It took a long, long time for me to be able to juggle two of the most important things in my life responsibly; those being university and horses. My partner (Louie) had a huge dirt biking accident in 2013 which has resulted in a career-ending time bomb waiting to go off inside his leg. How long he’ll be able to work as a farrier for is anyone’s guess, and so we both agreed that I’d be the main breadwinner for our household, and he’d eventually go part time or less. I detest a housewife-lifestyle anyway, and so I am much the driving force behind this decision.
My academic performance then, is crucial if I am to increase my chances of securing my dream job, and my ultimate academic dream is to graduate with first class honours (an A grade average). On that note, second class honours is nothing to be sniffed at and I’ll be only slightly less happy to achieve that.
In the beginning of my university ‘career’, I would almost live in the library. I’d read and write and stress about my performance if I achieved anything less than an A grade, until I burnt myself out. More often than not I would arrive home at 11.30pm, only to get up the following morning and scoot off to class. Things would then take a u-turn and I’d be crabby and snappy and hide away at the stables, spending time with the only constant thing in my life over the past nine years – Oscar. I’ve moved between countries, regions, careers, relationships and friendships and the only thing that has stayed the same since landing on New Zealand soil for the first time over nine years ago, has been Oscar.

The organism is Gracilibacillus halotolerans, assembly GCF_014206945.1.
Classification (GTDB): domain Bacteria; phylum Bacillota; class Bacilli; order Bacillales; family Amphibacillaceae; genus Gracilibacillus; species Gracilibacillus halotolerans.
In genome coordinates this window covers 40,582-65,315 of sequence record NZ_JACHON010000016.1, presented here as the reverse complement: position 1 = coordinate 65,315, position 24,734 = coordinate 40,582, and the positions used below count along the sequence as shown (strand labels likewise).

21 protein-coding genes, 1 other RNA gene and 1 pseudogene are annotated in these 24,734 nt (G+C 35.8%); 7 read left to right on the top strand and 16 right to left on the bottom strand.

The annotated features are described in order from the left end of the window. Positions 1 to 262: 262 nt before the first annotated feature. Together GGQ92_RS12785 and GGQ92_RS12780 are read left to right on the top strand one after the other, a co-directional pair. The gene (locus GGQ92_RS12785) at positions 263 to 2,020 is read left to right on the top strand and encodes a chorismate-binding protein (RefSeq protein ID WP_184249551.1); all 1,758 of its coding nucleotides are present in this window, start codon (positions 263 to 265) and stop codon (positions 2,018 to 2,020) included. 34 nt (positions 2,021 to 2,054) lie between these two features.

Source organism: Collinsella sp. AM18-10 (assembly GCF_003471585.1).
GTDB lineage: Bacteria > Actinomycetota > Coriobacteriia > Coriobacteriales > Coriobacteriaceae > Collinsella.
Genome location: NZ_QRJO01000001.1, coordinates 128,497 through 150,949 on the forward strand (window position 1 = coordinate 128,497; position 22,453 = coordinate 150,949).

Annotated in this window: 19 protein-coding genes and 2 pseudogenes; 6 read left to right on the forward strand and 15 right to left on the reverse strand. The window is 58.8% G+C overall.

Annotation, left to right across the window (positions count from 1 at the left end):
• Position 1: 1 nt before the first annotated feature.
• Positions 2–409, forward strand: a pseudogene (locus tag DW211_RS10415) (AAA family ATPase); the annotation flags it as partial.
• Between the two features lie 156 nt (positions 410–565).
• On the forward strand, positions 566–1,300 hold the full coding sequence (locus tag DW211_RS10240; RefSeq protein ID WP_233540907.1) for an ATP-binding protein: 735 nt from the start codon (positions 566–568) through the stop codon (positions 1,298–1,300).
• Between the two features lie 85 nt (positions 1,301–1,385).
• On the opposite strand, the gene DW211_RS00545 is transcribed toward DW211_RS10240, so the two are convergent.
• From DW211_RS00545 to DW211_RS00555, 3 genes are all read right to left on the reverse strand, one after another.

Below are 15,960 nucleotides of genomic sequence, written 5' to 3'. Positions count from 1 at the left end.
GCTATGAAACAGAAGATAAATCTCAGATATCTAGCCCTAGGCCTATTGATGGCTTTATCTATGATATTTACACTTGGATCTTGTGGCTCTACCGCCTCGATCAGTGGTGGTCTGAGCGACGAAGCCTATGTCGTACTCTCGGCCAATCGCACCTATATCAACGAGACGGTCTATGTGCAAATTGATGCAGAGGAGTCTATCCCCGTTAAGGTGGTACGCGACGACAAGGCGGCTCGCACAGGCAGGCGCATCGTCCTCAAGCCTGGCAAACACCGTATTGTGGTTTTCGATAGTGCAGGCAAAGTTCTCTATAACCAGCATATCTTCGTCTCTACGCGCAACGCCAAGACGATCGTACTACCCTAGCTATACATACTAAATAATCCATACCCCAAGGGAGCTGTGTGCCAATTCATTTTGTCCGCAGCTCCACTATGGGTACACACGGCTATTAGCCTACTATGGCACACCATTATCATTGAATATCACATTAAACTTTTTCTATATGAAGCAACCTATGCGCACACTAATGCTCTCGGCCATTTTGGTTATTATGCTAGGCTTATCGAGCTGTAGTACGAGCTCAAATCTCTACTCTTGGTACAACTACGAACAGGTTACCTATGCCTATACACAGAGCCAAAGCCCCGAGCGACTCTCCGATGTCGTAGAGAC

So he is a pretty big deal to me, and I can’t sacrifice time spent with him in pursuit of an A grade if I want to be truly happy. I thought I could, and I just ended up bitter and stressed to the point of breaking. My horse is quite literally the only living thing I have in my day to day life that is special to me, with a connection to life before Louie.
I know a lot of people who have sacrificed something for university; even if that something is only a comfortable income (StudyLink really know how to teach students about life on the edge – on the edge of starvation, hypothermia, eviction heh heh). But, the only way to get through university without feeling like you’re in hell is to prioritise your goals simultaneously with your happiness. A sad or stressed person will never smash their goals the same way an enthusiastic and happy person will, so personal happiness should never be overlooked just because it doesn’t carry the same social prestige as an excellent report card.
I’ve noticed that focusing on my happiness has also had the added bonus of improving my schoolwork, and boosted my feelings about university tenfold. I love being a student, the time it affords me to spend riding and the creative freedom to interpret assignments to certain extents. It has its’ challenges, absolutely, but when I’m happy I tend to look more to what I enjoy about the situation. This translates across the board, whether you work, study or run a household. A happier you equates to a more enthusiastic and motivated you, and this has been proven in study after study.
Defining my happiness and my career as the two things that are the overarching priorities in my life means I no longer favour one over the other, or alternate my attention between them. I know that if I am to stay consistent in my academic achievements, I need to take time out before the burnout threatens. But I also know that it is never prudent to miss a show to meet an important assignment deadline.
If I were to give anybody any tips on finding a close-to-perfect life balance, based on what works for me, it would be to prioritise what is important for your present and your future simultaneously. One should not be exclusive of the other. Of course, there are some great apps that hold you accountable and help out tremendously if your time management isn’t the best *ahem*, but the most important first step is to just figure out what it is that needs prioritising in your life and figure everything else out after that.